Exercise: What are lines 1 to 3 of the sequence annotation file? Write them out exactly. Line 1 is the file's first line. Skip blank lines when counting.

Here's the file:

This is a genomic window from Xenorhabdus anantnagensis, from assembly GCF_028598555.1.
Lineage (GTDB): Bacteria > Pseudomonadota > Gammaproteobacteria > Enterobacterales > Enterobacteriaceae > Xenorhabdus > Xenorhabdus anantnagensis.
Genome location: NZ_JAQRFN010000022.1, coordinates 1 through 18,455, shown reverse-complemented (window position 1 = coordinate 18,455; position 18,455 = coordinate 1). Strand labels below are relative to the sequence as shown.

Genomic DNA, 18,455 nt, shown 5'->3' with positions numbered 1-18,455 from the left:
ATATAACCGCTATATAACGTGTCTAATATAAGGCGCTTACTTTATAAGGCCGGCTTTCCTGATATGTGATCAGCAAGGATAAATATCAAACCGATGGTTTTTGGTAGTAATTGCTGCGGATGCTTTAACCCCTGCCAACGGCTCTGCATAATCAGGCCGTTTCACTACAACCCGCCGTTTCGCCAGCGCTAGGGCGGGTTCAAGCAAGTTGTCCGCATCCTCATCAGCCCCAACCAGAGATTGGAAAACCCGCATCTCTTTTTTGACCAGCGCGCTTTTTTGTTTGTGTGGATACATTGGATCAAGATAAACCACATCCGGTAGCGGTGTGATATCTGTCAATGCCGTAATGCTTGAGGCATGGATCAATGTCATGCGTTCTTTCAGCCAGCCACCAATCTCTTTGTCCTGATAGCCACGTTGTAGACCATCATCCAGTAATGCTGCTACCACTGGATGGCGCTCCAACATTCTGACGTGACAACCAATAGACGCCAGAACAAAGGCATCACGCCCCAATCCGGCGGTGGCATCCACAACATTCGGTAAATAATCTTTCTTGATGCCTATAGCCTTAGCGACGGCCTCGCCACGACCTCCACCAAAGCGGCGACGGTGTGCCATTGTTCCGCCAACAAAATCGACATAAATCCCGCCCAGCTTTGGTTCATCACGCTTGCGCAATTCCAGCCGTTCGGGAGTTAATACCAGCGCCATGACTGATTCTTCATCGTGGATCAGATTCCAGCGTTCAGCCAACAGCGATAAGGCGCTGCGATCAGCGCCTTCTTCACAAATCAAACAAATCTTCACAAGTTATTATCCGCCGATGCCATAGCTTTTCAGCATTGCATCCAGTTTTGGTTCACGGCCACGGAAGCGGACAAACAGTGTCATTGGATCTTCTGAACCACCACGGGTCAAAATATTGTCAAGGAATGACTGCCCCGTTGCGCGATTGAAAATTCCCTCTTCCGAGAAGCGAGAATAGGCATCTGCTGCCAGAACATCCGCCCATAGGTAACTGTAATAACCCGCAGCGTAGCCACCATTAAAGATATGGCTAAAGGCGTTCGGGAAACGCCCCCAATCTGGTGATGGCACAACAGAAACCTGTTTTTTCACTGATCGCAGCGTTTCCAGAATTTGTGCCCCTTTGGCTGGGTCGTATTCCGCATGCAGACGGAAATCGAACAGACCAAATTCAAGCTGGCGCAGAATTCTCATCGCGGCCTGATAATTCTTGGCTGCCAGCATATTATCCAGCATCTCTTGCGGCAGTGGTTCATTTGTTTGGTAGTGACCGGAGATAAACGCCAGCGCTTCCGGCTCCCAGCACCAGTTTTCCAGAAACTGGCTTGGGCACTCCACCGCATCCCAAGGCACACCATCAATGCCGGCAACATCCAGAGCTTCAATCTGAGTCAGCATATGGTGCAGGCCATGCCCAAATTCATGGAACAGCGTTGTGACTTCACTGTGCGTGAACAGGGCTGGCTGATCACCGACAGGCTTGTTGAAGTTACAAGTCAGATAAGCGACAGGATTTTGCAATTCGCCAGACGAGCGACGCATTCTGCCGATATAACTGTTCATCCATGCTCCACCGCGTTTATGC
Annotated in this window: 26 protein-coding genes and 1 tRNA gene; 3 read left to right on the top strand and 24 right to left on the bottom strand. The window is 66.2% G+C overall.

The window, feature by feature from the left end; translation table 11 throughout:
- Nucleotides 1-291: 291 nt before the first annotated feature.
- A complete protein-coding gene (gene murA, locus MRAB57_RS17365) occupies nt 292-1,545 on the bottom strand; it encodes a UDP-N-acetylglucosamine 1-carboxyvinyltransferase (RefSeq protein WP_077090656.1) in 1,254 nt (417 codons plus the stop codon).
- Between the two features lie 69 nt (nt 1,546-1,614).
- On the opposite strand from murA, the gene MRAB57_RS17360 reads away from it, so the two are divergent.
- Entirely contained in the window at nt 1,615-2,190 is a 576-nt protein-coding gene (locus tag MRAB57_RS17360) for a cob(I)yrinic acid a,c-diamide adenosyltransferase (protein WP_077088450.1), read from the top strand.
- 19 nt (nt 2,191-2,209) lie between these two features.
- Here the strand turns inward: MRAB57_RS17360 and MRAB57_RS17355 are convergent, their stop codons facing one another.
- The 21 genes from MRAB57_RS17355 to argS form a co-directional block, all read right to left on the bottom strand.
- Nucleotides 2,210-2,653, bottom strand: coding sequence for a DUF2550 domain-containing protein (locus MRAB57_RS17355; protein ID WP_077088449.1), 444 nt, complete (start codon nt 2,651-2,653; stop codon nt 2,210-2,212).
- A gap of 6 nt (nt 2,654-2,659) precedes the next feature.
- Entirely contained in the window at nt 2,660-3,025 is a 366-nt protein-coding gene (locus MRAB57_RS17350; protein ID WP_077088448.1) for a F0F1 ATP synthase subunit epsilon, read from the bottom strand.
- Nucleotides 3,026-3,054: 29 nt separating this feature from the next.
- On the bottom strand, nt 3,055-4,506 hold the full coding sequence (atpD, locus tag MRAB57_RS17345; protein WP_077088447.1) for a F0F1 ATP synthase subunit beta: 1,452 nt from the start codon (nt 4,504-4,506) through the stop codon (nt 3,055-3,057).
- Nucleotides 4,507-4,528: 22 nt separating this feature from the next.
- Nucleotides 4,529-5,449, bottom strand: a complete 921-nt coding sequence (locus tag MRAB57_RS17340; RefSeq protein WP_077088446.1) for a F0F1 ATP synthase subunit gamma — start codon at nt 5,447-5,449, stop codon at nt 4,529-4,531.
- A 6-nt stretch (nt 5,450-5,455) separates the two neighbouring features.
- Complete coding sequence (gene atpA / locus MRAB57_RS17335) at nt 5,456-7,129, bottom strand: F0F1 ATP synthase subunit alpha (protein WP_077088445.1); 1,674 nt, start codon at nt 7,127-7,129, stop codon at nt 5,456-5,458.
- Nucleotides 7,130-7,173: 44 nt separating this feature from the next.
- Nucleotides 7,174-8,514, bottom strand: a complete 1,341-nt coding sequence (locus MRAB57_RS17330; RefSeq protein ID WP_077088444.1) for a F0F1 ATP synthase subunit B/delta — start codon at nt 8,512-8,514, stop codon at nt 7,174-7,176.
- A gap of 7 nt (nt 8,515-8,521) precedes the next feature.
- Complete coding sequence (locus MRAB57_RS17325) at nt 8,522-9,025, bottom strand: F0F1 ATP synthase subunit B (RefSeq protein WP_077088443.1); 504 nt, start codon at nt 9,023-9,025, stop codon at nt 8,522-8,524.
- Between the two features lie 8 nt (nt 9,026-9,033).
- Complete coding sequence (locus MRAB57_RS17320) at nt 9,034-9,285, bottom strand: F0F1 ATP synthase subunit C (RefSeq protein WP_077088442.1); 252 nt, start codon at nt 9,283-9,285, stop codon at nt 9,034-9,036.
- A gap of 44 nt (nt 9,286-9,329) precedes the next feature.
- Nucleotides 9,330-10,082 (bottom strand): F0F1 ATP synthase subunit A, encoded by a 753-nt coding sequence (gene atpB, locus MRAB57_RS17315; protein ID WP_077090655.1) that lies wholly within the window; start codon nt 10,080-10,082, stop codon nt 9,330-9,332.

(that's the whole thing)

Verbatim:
This is a genomic window from Xenorhabdus anantnagensis, from assembly GCF_028598555.1.
Lineage (GTDB): Bacteria > Pseudomonadota > Gammaproteobacteria > Enterobacterales > Enterobacteriaceae > Xenorhabdus > Xenorhabdus anantnagensis.
Genome location: NZ_JAQRFN010000022.1, coordinates 1 through 18,455, shown reverse-complemented (window position 1 = coordinate 18,455; position 18,455 = coordinate 1). Strand labels below are relative to the sequence as shown.